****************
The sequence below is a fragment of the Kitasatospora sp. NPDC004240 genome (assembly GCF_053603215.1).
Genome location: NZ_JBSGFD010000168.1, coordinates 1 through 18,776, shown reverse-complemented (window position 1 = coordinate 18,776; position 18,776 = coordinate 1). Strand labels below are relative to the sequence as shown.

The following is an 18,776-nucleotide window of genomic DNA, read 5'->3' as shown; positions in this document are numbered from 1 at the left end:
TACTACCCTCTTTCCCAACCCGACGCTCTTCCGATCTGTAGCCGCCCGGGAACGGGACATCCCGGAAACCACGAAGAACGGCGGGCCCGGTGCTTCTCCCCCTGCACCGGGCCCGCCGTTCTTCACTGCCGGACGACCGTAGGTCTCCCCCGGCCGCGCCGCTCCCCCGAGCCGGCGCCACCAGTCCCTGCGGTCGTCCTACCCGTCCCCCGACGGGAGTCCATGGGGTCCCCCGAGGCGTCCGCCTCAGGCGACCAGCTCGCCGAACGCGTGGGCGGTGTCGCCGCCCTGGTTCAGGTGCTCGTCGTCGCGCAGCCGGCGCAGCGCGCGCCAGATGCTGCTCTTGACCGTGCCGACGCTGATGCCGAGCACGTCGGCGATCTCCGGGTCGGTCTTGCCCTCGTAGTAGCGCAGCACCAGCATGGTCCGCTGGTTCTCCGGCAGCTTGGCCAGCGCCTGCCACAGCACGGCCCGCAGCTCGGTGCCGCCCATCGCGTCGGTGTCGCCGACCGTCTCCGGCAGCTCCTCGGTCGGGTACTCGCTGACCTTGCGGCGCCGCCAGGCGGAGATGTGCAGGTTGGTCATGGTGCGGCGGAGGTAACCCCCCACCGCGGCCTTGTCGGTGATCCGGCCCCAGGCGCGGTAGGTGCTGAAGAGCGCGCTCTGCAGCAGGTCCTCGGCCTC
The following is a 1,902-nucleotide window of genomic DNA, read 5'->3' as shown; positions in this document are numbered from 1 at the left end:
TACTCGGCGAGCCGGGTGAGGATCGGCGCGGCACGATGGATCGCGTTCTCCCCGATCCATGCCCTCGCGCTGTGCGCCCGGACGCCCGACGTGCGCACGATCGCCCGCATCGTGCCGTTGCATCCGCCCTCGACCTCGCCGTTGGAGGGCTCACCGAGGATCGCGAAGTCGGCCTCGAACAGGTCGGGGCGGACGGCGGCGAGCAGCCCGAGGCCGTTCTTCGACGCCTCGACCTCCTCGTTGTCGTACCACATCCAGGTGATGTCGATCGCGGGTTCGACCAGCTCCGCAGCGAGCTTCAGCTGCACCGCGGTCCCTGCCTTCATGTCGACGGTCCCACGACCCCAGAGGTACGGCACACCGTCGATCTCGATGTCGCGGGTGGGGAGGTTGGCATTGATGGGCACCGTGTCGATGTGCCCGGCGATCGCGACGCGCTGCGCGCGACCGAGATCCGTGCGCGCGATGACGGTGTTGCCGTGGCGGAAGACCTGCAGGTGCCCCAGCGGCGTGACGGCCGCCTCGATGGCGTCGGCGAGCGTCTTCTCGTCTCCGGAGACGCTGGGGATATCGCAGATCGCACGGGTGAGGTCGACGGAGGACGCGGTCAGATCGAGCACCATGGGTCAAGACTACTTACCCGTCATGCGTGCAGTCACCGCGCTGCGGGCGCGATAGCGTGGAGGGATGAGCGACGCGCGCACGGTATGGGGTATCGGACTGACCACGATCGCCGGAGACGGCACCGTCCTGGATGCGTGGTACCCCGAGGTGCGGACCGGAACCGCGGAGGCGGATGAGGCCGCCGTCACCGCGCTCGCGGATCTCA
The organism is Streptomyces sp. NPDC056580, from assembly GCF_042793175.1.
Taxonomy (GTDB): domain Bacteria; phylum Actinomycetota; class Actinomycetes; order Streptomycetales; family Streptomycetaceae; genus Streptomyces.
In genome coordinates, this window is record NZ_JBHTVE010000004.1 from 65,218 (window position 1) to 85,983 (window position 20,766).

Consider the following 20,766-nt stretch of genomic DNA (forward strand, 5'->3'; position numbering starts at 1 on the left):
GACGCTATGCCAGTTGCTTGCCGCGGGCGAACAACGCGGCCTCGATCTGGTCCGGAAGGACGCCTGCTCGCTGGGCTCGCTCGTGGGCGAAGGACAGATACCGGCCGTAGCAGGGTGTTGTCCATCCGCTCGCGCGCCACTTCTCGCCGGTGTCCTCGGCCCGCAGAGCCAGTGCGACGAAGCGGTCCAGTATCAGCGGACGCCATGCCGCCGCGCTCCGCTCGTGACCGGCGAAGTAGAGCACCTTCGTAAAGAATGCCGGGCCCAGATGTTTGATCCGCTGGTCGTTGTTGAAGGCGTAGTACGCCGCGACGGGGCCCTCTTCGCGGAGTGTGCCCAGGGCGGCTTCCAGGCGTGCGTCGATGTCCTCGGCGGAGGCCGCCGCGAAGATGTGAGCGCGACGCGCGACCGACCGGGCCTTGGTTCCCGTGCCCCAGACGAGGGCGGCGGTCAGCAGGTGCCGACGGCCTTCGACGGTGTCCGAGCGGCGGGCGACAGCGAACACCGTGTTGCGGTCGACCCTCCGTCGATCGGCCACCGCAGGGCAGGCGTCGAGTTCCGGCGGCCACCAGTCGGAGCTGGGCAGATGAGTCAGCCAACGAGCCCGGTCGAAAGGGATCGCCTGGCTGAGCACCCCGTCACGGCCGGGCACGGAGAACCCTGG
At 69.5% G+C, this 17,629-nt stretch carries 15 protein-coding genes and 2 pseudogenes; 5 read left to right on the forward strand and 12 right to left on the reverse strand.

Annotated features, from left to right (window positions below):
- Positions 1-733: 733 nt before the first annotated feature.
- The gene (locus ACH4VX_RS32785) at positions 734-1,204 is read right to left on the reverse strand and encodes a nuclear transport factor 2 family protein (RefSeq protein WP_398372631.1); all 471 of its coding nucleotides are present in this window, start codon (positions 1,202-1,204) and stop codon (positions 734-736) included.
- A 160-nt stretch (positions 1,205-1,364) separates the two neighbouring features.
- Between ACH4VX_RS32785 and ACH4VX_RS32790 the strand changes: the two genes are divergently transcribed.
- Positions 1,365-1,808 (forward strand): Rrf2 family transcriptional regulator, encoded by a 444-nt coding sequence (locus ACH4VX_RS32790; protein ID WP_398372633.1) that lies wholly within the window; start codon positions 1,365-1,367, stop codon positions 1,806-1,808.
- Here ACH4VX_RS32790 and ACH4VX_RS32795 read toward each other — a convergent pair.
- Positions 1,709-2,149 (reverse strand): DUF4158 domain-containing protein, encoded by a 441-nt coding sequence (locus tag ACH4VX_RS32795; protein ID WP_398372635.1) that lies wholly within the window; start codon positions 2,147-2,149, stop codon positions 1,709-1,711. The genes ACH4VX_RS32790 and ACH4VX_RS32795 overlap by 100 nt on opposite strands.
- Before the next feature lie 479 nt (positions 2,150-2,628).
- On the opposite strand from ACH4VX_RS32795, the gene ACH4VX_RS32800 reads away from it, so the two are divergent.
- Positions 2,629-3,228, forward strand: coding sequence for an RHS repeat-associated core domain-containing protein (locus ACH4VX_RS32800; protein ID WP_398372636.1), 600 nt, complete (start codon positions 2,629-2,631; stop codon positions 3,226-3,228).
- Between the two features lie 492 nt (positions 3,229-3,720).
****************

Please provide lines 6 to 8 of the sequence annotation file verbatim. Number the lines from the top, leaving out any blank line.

TACTCGGCGAGCCGGGTGAGGATCGGCGCGGCACGATGGATCGCGTTCTCCCCGATCCATGCCCTCGCGCTGTGCGCCCGGACGCCCGACGTGCGCACGATCGCCCGCATCGTGCCGTTGCATCCGCCCTCGACCTCGCCGTTGGAGGGCTCACCGAGGATCGCGAAGTCGGCCTCGAACAGGTCGGGGCGGACGGCGGCGAGCAGCCCGAGGCCGTTCTTCGACGCCTCGACCTCCTCGTTGTCGTACCACATCCAGGTGATGTCGATCGCGGGTTCGACCAGCTCCGCAGCGAGCTTCAGCTGCACCGCGGTCCCTGCCTTCATGTCGACGGTCCCACGACCCCAGAGGTACGGCACACCGTCGATCTCGATGTCGCGGGTGGGGAGGTTGGCATTGATGGGCACCGTGTCGATGTGCCCGGCGATCGCGACGCGCTGCGCGCGACCGAGATCCGTGCGCGCGATGACGGTGTTGCCGTGGCGGAAGACCTGCAGGTGCCCCAGCGGCGTGACGGCCGCCTCGATGGCGTCGGCGAGCGTCTTCTCGTCTCCGGAGACGCTGGGGATATCGCAGATCGCACGGGTGAGGTCGACGGAGGACGCGGTCAGATCGAGCACCATGGGTCAAGACTACTTACCCGTCATGCGTGCAGTCACCGCGCTGCGGGCGCGATAGCGTGGAGGGATGAGCGACGCGCGCACGGTATGGGGTATCGGACTGACCACGATCGCCGGAGACGGCACCGTCCTGGATGCGTGGTACCCCGAGGTGCGGACCGGAACCGCGGAGGCGGATGAGGCCGCCGTCACCGCGCTCGCGGATCTCA
The organism is Streptomyces sp. NPDC056580, from assembly GCF_042793175.1.
Taxonomy (GTDB): domain Bacteria; phylum Actinomycetota; class Actinomycetes; order Streptomycetales; family Streptomycetaceae; genus Streptomyces.